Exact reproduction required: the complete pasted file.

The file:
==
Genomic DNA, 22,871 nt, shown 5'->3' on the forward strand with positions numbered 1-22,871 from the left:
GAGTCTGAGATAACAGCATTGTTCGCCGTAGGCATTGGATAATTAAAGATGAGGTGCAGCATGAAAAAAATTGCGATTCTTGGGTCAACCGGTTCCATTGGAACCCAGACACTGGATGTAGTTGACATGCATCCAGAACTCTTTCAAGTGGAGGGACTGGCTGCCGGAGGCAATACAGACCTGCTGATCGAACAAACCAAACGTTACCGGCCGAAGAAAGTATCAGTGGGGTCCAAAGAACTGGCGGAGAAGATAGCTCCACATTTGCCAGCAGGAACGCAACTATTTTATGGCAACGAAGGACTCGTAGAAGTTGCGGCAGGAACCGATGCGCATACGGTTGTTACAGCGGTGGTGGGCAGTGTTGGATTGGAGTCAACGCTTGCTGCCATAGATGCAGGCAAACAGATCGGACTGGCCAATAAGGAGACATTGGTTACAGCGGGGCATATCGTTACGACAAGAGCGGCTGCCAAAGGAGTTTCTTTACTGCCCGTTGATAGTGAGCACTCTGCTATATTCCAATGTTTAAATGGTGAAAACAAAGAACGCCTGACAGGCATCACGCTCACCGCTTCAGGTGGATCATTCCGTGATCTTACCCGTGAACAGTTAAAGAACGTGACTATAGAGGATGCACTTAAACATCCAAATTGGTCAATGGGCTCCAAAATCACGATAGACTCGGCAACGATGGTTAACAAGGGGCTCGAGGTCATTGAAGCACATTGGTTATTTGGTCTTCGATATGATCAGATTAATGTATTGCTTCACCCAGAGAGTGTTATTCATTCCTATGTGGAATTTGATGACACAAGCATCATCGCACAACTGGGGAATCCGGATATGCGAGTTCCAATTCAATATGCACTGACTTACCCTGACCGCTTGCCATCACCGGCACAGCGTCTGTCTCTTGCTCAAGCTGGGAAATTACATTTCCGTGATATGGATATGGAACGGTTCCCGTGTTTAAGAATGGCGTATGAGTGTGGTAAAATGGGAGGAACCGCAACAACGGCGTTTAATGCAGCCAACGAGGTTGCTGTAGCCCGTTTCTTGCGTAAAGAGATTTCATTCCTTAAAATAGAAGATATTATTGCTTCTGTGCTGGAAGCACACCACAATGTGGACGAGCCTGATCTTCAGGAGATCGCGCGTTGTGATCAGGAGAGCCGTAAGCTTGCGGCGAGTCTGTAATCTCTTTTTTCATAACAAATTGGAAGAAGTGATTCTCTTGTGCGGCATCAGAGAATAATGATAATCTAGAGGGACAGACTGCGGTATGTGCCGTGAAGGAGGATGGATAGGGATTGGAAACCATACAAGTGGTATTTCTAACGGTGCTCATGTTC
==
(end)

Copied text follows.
Genomic DNA, 22,871 nt, shown 5'->3' on the forward strand with positions numbered 1-22,871 from the left:
GAGTCTGAGATAACAGCATTGTTCGCCGTAGGCATTGGATAATTAAAGATGAGGTGCAGCATGAAAAAAATTGCGATTCTTGGGTCAACCGGTTCCATTGGAACCCAGACACTGGATGTAGTTGACATGCATCCAGAACTCTTTCAAGTGGAGGGACTGGCTGCCGGAGGCAATACAGACCTGCTGATCGAACAAACCAAACGTTACCGGCCGAAGAAAGTATCAGTGGGGTCCAAAGAACTGGCGGAGAAGATAGCTCCACATTTGCCAGCAGGAACGCAACTATTTTATGGCAACGAAGGACTCGTAGAAGTTGCGGCAGGAACCGATGCGCATACGGTTGTTACAGCGGTGGTGGGCAGTGTTGGATTGGAGTCAACGCTTGCTGCCATAGATGCAGGCAAACAGATCGGACTGGCCAATAAGGAGACATTGGTTACAGCGGGGCATATCGTTACGACAAGAGCGGCTGCCAAAGGAGTTTCTTTACTGCCCGTTGATAGTGAGCACTCTGCTATATTCCAATGTTTAAATGGTGAAAACAAAGAACGCCTGACAGGCATCACGCTCACCGCTTCAGGTGGATCATTCCGTGATCTTACCCGTGAACAGTTAAAGAACGTGACTATAGAGGATGCACTTAAACATCCAAATTGGTCAATGGGCTCCAAAATCACGATAGACTCGGCAACGATGGTTAACAAGGGGCTCGAGGTCATTGAAGCACATTGGTTATTTGGTCTTCGATATGATCAGATTAATGTATTGCTTCACCCAGAGAGTGTTATTCATTCCTATGTGGAATTTGATGACACAAGCATCATCGCACAACTGGGGAATCCGGATATGCGAGTTCCAATTCAATATGCACTGACTTACCCTGACCGCTTGCCATCACCGGCACAGCGTCTGTCTCTTGCTCAAGCTGGGAAATTACATTTCCGTGATATGGATATGGAACGGTTCCCGTGTTTAAGAATGGCGTATGAGTGTGGTAAAATGGGAGGAACCGCAACAACGGCGTTTAATGCAGCCAACGAGGTTGCTGTAGCCCGTTTCTTGCGTAAAGAGATTTCATTCCTTAAAATAGAAGATATTATTGCTTCTGTGCTGGAAGCACACCACAATGTGGACGAGCCTGATCTTCAGGAGATCGCGCGTTGTGATCAGGAGAGCCGTAAGCTTGCGGCGAGTCTGTAATCTCTTTTTTCATAACAAATTGGAAGAAGTGATTCTCTTGTGCGGCATCAGAGAATAATGATAATCTAGAGGGACAGACTGCGGTATGTGCCGTGAAGGAGGATGGATAGGGATTGGAAACCATACAAGTGGTATTTCTAACGGTGCTCATGTTC